Platters were a step up from plates—unlike dinnerware, which demanded a certain minimum level of functionality, platters could go all-out when it came to decorative effects. The relief on a rare Lincoln platter from the late 1800s is so great that it must have been used exclusively as a commemorative object. At the other end of the utility spectrum were waffle platters, whose gridded surfaces resembled those of the popular breakfast item they were designed to carry. Somewhere in between was the retriever platter, which depicted a three-dimensional dog head breaking through cattails at the bottom of the platter.
For objects such as serving dishes, milk glass was often pressed so that its surface had a diamond-cut pattern—collectors refer to these as Sawtooth pieces. Atterbury was especially well known for its covered Sawtooth dishes in the shapes of ducks, fish, and other animals. In fact, Atterbury made so much milk glass that the company’s Pittsburgh factory was often referred to as the White House.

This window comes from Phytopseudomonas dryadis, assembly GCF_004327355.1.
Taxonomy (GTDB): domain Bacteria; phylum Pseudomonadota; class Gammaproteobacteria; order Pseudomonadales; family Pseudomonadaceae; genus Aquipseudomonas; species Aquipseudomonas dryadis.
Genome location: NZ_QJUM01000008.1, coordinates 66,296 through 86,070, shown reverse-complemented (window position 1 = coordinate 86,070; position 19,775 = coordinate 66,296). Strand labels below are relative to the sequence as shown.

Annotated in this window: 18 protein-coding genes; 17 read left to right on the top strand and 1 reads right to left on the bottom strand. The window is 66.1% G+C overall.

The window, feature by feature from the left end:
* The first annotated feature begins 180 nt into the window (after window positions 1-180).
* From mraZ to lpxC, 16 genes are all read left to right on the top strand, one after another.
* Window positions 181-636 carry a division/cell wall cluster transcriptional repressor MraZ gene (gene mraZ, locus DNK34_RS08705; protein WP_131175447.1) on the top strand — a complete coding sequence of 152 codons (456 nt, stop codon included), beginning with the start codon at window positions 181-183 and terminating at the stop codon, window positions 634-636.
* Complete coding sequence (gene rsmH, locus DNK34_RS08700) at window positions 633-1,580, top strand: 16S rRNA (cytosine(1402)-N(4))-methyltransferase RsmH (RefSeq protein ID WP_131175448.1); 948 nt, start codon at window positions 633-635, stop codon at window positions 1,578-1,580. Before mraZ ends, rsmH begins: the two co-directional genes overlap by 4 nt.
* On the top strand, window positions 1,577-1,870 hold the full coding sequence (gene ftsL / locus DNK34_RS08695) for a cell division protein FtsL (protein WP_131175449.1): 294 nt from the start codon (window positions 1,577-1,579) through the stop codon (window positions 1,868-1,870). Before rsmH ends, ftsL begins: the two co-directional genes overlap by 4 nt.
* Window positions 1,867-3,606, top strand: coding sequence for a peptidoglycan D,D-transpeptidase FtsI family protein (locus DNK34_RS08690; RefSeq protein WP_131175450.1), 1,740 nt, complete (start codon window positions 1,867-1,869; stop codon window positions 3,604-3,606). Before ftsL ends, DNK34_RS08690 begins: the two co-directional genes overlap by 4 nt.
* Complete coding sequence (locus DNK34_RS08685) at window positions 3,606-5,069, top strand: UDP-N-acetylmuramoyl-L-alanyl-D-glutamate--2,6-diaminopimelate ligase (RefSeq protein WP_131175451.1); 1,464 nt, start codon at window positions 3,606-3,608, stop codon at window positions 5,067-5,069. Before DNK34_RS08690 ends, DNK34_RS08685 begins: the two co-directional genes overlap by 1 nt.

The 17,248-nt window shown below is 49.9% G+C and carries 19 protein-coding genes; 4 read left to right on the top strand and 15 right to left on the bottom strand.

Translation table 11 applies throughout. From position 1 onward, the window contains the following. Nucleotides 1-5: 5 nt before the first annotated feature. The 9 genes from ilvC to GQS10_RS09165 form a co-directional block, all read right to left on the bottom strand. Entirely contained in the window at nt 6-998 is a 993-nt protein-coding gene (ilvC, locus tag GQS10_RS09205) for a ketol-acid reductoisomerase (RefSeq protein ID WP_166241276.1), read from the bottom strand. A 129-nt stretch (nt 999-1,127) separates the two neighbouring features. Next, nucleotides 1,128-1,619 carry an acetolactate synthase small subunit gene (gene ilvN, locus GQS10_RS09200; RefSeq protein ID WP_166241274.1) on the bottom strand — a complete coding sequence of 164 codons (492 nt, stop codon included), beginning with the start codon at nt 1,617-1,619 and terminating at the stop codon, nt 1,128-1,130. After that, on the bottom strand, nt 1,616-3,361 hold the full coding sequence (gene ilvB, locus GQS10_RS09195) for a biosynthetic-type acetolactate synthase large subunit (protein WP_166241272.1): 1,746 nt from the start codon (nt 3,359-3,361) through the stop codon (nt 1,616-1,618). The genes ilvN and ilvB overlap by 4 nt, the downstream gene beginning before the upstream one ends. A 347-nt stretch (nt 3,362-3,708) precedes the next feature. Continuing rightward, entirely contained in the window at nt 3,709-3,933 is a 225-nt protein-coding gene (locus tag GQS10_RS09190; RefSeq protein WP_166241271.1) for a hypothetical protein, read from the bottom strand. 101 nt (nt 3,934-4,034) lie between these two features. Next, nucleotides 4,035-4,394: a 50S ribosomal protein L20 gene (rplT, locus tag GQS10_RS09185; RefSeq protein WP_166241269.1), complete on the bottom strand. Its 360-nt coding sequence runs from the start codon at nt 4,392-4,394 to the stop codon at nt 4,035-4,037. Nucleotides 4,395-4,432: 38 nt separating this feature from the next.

In a class by themselves are the covered serving dishes, whose tops resembled roosters, chickens, hens, and swans, as well as lions and other less domestic beasts. Sometimes peop...
Jugs and pitchers were another favorite form for milk glass. Geometric and basket-weave reliefs graced the outsides of these handsome objects, and Hobnail patterns were very popular on everything from flower vases to syrup jars.
During the Depression and into the 1940s and ’50s, milk glass lost some of its luster as a symbol of domestic status. Respected glass companies such as Akro Agate, Westmoreland, Fenton, and Fostoria made milk glass, but the style seemed a throwback to an earlier, fustier age.